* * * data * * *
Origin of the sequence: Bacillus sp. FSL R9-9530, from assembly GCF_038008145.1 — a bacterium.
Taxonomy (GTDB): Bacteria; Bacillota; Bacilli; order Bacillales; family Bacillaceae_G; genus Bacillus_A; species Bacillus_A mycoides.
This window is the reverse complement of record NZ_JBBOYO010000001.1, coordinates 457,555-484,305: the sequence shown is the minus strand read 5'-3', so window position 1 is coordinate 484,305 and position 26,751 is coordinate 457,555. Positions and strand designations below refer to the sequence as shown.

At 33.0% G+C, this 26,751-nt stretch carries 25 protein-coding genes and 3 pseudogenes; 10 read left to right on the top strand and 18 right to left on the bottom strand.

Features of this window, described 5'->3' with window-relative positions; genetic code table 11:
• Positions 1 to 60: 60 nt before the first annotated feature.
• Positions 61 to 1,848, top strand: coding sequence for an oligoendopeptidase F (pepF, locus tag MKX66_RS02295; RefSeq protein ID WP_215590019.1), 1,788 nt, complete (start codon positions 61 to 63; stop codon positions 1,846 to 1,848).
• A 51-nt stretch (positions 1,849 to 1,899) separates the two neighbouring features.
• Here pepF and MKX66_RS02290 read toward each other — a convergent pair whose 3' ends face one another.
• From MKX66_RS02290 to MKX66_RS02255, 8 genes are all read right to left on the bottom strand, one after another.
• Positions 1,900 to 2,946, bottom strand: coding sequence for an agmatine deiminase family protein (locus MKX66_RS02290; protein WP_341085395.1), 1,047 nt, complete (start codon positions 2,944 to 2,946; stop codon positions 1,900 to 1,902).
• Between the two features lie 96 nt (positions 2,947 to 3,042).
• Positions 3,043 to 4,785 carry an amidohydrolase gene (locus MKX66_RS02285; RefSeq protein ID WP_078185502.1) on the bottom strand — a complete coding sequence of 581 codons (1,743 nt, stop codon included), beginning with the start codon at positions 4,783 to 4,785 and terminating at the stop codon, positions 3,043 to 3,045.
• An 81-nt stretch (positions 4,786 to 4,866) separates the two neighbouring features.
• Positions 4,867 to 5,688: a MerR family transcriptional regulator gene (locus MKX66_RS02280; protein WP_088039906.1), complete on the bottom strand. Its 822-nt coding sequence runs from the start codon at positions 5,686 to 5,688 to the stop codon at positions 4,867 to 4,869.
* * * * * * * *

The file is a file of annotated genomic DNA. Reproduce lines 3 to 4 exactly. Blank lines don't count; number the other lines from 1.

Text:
This window is the reverse complement of record NZ_JBBOYO010000001.1, coordinates 457,555-484,305: the sequence shown is the minus strand read 5'-3', so window position 1 is coordinate 484,305 and position 26,751 is coordinate 457,555. Positions and strand designations below refer to the sequence as shown.

At 33.0% G+C, this 26,751-nt stretch carries 25 protein-coding genes and 3 pseudogenes; 10 read left to right on the top strand and 18 right to left on the bottom strand.